Being Muxe: photography as a way of discovering the identity￼
For Nelson Morales, the camera has been a tool to get closer to other people, understand his own culture and discover his own Muxe identity. He grew up in a village in the Isthmus of Tehuantepec in Oaxaca and said he always wanted to be an artist, although he didn’t know exactly what kind of artist. He loved fashion magazines, buying them to look at the pictures. He also used to look at and review the family album so he could touch and smell the photos. When he grew up, he went to Mexico City to study social communication because he could also learn photography and graphic design. He fell in love with photography and the camera, and when he returned to town, he would take pictures at parties, especially of women. Photography helped him overcome a certain feeling of rejection towards his origins.
After a while, some people called him to take pictures. One of them was a friend who called him to take photos of muxes who would participate in a beauty contest. Nelson didn’t want to; he felt rejected. He says that he was very clear about his sexual orientation; Nelson didn’t want to be like the muxes. He thought that he would be like them if he got close to them.
However, he took them, and those photos opened many doors for him in the world of photography in Mexico. As he progressed in his training process, he realized that he needed to work on more personal projects, and so the camera became a tool for self-exploration. He began to take self-portraits, and with them, he began to understand his identity better; there was no longer a rejection of who he was but rather an understanding of who he was.
What happened in that encounter with the Muxes? What did you discover about them and yourself?
First, I felt rejected because I didn’t want to be like one of them. Deep down, I also denied something about myself. When you are a child in Oaxaca, specifically in my region, to be Muxe, you must have this feminine figure, have gestures, have certain types of work, and have a role in society. You have to dress a certain way, do things at parties, and wear makeup. In short, I knew I was homosexual, but I didn’t want to do all that.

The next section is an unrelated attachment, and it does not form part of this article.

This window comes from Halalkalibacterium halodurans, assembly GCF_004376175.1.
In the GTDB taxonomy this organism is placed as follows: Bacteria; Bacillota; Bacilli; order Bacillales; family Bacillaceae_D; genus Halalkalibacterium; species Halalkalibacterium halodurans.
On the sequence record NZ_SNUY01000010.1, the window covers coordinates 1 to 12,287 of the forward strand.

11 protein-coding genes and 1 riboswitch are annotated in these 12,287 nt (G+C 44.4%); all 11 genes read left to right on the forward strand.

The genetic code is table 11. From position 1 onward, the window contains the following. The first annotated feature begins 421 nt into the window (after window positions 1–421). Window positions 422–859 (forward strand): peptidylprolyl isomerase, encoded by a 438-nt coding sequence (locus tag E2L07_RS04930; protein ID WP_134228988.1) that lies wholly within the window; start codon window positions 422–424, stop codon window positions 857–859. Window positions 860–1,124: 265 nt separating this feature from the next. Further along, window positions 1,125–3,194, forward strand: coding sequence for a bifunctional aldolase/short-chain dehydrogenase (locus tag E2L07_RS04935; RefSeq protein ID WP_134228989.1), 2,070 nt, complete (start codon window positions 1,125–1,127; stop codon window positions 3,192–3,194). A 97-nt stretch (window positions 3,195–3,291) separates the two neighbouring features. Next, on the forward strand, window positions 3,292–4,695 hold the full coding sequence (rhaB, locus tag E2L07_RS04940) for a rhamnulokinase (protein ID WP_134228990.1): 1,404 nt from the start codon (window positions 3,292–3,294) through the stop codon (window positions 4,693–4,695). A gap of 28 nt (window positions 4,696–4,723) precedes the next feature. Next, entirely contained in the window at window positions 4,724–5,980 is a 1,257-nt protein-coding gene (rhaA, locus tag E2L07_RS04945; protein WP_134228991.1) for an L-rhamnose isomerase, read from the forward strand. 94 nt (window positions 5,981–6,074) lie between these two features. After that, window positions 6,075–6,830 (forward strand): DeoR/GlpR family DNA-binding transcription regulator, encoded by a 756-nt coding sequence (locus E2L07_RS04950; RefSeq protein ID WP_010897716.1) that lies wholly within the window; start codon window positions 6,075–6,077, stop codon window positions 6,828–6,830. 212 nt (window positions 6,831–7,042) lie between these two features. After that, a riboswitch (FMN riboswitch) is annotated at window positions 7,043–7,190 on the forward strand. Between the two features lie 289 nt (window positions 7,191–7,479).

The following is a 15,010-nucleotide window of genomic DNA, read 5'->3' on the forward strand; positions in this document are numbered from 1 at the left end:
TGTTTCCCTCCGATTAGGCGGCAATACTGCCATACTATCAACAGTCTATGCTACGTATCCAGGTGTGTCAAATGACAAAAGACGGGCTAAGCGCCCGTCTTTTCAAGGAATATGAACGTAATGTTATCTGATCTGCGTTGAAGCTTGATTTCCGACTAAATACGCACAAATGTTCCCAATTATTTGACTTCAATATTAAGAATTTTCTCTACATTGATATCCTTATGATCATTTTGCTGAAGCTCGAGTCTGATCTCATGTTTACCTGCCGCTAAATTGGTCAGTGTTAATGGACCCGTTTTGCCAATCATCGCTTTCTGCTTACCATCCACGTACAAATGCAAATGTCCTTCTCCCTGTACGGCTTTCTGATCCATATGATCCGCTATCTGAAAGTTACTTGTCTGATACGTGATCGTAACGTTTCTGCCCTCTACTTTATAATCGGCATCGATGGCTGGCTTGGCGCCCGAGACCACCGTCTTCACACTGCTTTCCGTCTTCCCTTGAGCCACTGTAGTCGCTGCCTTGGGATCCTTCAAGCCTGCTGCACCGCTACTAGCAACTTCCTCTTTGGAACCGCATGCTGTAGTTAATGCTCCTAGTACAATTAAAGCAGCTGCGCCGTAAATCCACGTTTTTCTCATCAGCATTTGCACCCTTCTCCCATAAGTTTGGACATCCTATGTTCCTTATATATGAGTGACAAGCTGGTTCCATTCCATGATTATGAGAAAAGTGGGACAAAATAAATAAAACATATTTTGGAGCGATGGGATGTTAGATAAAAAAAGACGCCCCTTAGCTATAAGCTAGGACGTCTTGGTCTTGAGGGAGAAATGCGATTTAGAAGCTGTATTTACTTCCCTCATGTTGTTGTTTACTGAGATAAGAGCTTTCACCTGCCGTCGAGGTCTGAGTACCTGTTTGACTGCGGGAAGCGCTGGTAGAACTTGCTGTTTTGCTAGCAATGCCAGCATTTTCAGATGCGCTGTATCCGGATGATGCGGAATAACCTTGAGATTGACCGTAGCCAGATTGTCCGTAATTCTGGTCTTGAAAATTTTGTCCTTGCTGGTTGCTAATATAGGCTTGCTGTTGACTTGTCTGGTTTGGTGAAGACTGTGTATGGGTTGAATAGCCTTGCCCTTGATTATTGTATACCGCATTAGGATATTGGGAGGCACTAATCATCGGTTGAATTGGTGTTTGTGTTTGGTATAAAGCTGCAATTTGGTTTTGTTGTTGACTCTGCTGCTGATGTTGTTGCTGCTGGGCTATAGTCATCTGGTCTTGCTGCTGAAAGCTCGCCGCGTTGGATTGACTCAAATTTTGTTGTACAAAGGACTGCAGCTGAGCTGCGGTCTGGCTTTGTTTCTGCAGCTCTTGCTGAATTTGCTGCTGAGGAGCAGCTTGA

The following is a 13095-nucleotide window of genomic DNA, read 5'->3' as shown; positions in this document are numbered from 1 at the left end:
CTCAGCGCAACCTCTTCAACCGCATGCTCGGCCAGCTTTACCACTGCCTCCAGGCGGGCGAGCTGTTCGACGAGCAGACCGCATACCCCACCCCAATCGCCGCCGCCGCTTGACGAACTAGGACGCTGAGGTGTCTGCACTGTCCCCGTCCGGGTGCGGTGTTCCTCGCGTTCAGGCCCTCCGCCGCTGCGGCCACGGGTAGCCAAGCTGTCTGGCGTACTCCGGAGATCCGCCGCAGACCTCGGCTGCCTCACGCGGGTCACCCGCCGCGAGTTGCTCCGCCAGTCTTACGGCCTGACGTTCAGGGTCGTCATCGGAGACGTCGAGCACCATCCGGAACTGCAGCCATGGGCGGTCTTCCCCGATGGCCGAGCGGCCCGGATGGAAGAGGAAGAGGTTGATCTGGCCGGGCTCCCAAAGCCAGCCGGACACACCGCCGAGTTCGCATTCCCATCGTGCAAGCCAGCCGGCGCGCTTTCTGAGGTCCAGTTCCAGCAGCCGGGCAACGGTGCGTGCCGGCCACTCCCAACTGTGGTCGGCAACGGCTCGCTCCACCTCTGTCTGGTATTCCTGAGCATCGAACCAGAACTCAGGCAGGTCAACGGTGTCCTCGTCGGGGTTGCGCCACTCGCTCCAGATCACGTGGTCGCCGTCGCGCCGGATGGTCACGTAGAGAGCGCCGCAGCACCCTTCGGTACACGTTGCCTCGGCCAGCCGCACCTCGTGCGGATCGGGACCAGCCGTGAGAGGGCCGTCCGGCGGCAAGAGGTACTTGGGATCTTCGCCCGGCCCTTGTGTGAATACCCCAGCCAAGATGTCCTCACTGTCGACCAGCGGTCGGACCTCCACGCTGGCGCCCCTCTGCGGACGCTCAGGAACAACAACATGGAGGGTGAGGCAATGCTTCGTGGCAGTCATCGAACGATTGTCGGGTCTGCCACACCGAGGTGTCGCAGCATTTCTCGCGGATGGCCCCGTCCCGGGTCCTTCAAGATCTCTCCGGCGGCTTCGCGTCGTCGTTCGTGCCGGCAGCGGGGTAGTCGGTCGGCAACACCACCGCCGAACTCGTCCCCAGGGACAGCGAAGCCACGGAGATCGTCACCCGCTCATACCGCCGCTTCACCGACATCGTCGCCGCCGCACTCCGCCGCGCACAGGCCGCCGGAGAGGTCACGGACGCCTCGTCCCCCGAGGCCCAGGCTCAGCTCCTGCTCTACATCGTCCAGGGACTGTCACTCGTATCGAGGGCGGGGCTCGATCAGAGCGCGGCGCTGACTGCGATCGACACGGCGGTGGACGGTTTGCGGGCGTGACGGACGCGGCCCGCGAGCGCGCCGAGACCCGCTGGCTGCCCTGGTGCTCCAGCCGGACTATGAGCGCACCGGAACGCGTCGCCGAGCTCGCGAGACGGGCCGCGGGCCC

With time I understood that you could be Muxe and not fit into what society expects, you can be from another place, but above all, I understood by accepting my identity. I discovered that there is not only the traditional Muxe. In Zapotec, in our language, that would be the Muxe Gunaa’, the authentic one who wants to be a woman; but there are also us Muxe Nguiiu, who can play feminine roles but not necessarily be a woman. But at the same time, you are in all the dynamics; you enter the cantinas, flirt with the men, and are well accepted among the women.
I came to understand all this when I took self-portraits. There was a unique and very intense moment in the project when one of them photographed me. From then on, I began to give in a little more; I began to accept the duality in me and explore my feminine side much more, which made me free myself more and be a little more open in my self-knowledge. Without the self-portrait, I think there would still be rejection in me.
In one of the texts on your page, you say that Muxes are constantly searching for beauty. What does that mean?
The Zapotec culture is very elaborate. Here in the Isthmus of Tehuantepec, there are the Tehuanas; women produced themselves a lot to go to parties or in everyday life. We see them as goddesses, so from childhood, the Muxes want to be like them, and from an early age, they begin to work on their beauty and femininity. Of course, the media plays an essential role by constantly showing beautiful women who become references.